It’s realistic, but can it walk and talk like a human?
On Friday we wrote about Samsung’s mysterious “artificial human” project Neon, speculating that the company was building realistic human avatars that could be used for entertainment and business purposes, acting as guides, receptionists, and more.
The lightweight VR glasses offer HDR visuals without the dreaded “screen-door” effect.
At CES 2020, companies were hard at work promoting a fresh wave of groundbreaking technology that will soon be available for you to demo.
This includes legendary Japanese electronics corporation Panasonic, which will be offering attendees a first-look at its compact VR eyeglasses, which are capable of displaying ultra high definition visuals that remove the dreaded “screen-door” effect from images, offering truly natural in-headset visuals.
I almost walked right by it. But then I realized the object the young man was holding up, apparently thrilling the small crowd gathered around his tiny CES 2020 booth, was a potato.
The vegetable in question looked like an ordinary, chunky Idaho spud, although protruding out of one side was some kind of antenna, a black plastic appendage bent upward. Close to the potato’s surface, the exterior of the antenna became a thin, blade-like electrode that pierced the skin, clearly doing… something.
The man was regaling the crowd with his incredible smart product, which he said was finally unlocking the awesome decision-making power of the potato. The antenna, which he called the NeuraSpud, tapped into the potato’s “artificial intelligence.” Once you connected your smartphone over Bluetooth to the device and launched the accompanying app, you could ask the potato anything — with your voice, no less — and it would spout an answer on the screen, the digital-vegetable equivalent of a Magic Eight Ball.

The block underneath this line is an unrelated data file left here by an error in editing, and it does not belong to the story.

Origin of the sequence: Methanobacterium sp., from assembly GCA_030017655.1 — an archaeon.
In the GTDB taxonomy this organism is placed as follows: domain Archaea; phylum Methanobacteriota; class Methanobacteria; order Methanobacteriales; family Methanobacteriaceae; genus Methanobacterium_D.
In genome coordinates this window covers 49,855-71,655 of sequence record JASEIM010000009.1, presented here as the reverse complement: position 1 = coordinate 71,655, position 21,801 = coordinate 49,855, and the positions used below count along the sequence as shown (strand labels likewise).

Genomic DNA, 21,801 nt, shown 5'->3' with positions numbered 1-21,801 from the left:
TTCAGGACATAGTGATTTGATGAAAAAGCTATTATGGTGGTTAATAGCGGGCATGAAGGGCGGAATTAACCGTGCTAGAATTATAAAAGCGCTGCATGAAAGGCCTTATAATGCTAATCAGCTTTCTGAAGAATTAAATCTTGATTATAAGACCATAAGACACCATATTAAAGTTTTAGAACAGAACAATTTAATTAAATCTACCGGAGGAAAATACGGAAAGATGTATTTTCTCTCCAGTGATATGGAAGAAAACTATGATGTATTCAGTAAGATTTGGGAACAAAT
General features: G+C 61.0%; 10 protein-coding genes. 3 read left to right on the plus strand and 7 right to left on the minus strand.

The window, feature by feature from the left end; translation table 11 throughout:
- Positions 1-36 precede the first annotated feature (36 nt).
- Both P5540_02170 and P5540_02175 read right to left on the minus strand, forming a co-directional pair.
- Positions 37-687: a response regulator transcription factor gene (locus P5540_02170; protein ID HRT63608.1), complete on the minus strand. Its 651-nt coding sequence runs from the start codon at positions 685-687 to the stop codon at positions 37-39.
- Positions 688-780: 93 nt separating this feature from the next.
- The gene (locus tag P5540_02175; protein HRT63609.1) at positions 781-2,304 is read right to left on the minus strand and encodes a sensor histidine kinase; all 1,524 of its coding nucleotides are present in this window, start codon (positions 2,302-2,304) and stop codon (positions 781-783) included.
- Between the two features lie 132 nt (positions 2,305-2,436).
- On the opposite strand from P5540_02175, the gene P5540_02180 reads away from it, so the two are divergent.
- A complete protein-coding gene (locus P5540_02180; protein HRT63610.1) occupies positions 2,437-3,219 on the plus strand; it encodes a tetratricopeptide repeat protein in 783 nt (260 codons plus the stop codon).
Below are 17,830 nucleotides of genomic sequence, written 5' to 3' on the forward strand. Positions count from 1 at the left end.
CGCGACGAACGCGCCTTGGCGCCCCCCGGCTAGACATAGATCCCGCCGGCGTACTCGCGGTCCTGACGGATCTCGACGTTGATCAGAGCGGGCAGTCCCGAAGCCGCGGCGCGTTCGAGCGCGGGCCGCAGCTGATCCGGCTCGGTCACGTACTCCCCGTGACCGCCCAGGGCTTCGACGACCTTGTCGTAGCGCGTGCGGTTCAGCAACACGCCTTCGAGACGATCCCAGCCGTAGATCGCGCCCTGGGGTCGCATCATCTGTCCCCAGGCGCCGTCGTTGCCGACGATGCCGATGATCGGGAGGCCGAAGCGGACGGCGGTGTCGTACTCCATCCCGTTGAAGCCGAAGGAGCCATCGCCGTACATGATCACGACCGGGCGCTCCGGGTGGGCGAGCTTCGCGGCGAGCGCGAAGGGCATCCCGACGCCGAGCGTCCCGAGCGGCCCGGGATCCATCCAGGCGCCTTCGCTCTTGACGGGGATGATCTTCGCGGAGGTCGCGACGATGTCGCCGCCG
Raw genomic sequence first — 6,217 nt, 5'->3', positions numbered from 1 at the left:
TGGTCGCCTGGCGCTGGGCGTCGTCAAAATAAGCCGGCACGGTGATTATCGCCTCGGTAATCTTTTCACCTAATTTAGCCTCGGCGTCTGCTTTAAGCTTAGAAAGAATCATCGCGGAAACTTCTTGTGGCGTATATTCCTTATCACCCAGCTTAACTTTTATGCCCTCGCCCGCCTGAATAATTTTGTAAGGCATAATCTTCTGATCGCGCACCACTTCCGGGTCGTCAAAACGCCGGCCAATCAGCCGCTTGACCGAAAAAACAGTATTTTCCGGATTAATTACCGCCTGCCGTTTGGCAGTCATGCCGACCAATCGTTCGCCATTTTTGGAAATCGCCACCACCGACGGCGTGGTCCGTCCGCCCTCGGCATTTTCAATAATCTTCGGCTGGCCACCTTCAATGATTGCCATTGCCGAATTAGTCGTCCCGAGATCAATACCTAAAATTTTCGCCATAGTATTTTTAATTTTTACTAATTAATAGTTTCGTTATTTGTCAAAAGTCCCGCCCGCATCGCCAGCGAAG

If the smart potato sounds like a big, stupid stunt, that’s because it is. The man behind the idea, Nicholas Baldeck from France, told me he brought his admittedly ridiculous “invention” to CES to make a point about the torrent of smart gadgets at the show, many of which don’t really solve problems at all.
“This product has way more chance of success than 60% of the startups here,” Baldeck says. “I am skeptical of this idea of ‘connected everything.’ Now it looks like innovation is about putting a chip into any object. I’m not sure the word ‘smart’ makes more sense before the word toothbrush than the word potato.”
Last year, Impossible Foods made headlines at CES when it introduced a new formulation of its Impossible Burger. It tasted so close to the real deal that we even gave it a Best of CES award. Now, Impossible Foods is back again at the annual tech event to introduce its latest product: Impossible Pork.
To be clear, this is a different product from the Impossible Sausage that was announced last year. “Sausage is a specific application of meat,” said David Lee, Impossible Foods CFO, to Engadget. “Impossible Pork, however, is one that can be used in any [ground pork] application.” While sausage might be good as a breakfast patty or a pizza topping, said Lee, Impossible Pork is a more general imitation pork product that would be good for dishes like baos or dumplings.
Hyundai has used the grand platform of CES 2020 to unveil its take on the future of urban mobility. At the heart of its plans is its S-A1, an electric flying taxi developed with Uber. A concept at this stage, the S-A1 is a four-passenger electric aircraft designed for short urban journeys made possible by helicopter-style vertical take-off and landing.
In the S-A1, Hyundai has become the first partner of Uber Elevate, Uber’s grand plan for transforming urban transportation by taking its ride-sharing business model to the sky. Hyundai’s S-A1 design builds on the design concepts established and shared by Uber Elevate in an attempt to help manufacturers stake a claim in the embryonic air taxi market. The S-A1 also constitutes the first fruit of Hyundai’s Urban Air Mobility (UAM) division. (Though confusingly, Hyundai also refers to its air taxis as UAM.)
For those of us who aren’t adventurous enough to ride scooters, Segway has come up with something new: the personal transportation pod.
The well-known self-balancing personal transport brand (owned by Chinese company Segway-Ninebot since 2015) has unveiled the Segway S-Pod, a smart transporting pod for enclosed campuses such as airports, theme parks, and malls.
Segway said it is a safe, self-balancing vehicle that is operated by an intuitive assistive navigation panel. It spins and rotates by the center smoothly for directional changes. Segway-Ninebot will show off the S-Pod and other transportation products at CES 2020, the big tech trade show in Las Vegas next week.